Tips for getting started

If you are concerned about an immigrant student’s behavior, consider looking at the following questions as you think about how to respond, always taking care to respect students’ privacy.

  • What do you know about the student and the student’s home life?
  • Is there a colleague who can provide some additional insight on the student’s situation?
  • Are there particular stressors impacting the student?
  • Are any of the following issues playing a role?

Challenges in meeting basic needs
Immigration issues that impact students
Causes of stress and anxiety

  • What is your school’s typical protocol for behavior/discipline issues? Is that appropriate in this case?
  • Who should be part of the team to address this issue?
  • What should next steps be?

Recommended resources

Recommended videos

Why not all changes in behavior require a special education referral

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Make connections to the curriculm

Why this matters

Connecting current events to the classroom can broaden student understanding of timely topics, increase empathy and engagement, draw upon students’ unique experiences and perspectives, and empower students during a moment of uncertainty.

Teacher Anna Centi, who teaches newcomer students and refugees from Yemen in Dearborn, Michigan, also has found that students are more likely to tackle challenging material if they can relate to it. One book that has resonated with her students is A Long Walk to Water by Linda Sue Park.

Tips for getting started

Brainstorm ideas

  • Look for connections to your students’ lives across the curriculum.
  • Ask students to brainstorm ideas on what they would like to study.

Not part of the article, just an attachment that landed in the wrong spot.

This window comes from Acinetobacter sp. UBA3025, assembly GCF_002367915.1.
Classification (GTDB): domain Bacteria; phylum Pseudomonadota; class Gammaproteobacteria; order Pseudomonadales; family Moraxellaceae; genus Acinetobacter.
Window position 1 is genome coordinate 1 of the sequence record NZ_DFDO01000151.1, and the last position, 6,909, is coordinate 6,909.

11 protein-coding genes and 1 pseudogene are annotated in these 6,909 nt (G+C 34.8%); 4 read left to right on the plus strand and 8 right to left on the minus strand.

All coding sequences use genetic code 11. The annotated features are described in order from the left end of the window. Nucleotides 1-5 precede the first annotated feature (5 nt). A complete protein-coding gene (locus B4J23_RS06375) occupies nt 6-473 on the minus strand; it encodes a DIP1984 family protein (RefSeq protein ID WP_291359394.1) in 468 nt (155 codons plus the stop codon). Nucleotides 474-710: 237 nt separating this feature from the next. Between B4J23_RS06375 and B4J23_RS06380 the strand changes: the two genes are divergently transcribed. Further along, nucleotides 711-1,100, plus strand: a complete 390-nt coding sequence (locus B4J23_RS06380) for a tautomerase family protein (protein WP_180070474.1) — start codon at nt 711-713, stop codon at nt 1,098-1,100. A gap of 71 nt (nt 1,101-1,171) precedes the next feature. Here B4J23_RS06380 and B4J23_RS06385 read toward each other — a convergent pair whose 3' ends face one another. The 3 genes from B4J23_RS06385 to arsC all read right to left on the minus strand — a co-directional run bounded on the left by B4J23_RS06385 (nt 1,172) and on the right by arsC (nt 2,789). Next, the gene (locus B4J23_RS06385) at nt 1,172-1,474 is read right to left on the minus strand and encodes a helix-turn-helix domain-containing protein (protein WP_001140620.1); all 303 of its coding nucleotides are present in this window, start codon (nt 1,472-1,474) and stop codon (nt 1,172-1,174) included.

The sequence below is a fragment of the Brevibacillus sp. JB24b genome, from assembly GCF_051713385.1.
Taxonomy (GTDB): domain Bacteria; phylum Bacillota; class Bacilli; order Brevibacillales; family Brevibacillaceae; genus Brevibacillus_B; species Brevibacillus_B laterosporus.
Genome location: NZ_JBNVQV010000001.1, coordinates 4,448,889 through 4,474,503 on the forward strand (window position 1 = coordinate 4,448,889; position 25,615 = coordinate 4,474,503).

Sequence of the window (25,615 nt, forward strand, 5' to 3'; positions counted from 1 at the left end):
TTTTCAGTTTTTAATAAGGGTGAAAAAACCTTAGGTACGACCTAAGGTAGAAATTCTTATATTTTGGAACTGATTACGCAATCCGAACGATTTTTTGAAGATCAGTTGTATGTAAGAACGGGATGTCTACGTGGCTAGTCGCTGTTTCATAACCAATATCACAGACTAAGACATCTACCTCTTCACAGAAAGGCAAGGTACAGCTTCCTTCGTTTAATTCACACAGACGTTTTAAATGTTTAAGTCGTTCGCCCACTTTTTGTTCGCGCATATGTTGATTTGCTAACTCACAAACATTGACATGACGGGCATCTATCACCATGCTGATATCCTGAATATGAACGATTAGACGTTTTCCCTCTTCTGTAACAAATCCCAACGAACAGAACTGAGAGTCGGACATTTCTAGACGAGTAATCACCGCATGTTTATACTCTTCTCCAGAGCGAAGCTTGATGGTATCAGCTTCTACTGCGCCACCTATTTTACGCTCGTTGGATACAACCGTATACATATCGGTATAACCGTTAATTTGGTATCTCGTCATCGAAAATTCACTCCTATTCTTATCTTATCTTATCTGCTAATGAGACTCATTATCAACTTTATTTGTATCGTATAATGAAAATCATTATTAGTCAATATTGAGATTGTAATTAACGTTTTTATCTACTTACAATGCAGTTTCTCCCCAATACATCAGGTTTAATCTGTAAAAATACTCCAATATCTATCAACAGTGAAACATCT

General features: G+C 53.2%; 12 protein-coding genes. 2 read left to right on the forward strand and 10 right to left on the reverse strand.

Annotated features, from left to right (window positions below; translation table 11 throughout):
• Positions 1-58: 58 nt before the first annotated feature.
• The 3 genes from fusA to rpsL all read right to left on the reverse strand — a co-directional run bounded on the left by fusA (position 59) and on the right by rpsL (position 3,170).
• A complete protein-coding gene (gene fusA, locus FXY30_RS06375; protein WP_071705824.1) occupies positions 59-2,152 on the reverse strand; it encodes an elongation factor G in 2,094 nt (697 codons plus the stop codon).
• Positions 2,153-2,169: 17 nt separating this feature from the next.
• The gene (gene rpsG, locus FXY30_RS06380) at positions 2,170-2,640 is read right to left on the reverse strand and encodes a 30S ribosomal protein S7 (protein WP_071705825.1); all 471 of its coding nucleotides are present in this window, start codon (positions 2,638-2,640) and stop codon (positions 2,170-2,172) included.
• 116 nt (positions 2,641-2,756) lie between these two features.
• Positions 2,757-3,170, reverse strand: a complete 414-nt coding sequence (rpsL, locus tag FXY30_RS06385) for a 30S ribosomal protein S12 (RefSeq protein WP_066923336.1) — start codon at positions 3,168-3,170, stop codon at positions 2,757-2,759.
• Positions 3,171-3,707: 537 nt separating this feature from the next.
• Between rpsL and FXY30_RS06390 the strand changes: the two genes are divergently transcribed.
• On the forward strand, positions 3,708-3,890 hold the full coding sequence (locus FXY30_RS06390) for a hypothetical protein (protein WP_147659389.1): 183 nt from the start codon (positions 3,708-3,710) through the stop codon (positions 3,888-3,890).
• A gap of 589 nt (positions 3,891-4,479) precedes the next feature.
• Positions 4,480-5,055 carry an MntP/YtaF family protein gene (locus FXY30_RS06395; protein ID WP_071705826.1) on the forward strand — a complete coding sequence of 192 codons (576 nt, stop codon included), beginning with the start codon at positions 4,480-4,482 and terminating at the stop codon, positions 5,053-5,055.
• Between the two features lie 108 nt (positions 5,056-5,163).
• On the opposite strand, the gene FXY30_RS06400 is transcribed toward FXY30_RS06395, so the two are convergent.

• Consider using an inquiry-based or project-based learning approach that allows students to take the lead in identifying a question or problem to solve/research.

Look for local connections

  • Assign students projects that focus on issues that apply to their own community.
  • Identify community assets and resources that you can utilize. Look for opportunities to make connections with guest speakers, community members, or local organizations in the community that reflect students’ lives and can be used as resources.
  • Offer students opportunities to present their work in public, whether to classmates, parents, or community members through presentations, local media, and outreach.
  • Encourage students to look for contributions members of their local community have made. (See more on this on idea from Dr. Sandra Duval.)

Use care with challenging topics

These topics can be difficult to navigate, particularly if they impact members of the class personally. One teacher notes that in her government class, “some students have been quite strident in supporting separation of families.” When discussing controversial topics:

  • Do careful research and look for materials from well-established, trustworthy sources.
  • Think about your own point of view and possible biases.
  • Be well-prepared and anticipate the need to manage discussions on controversial topics.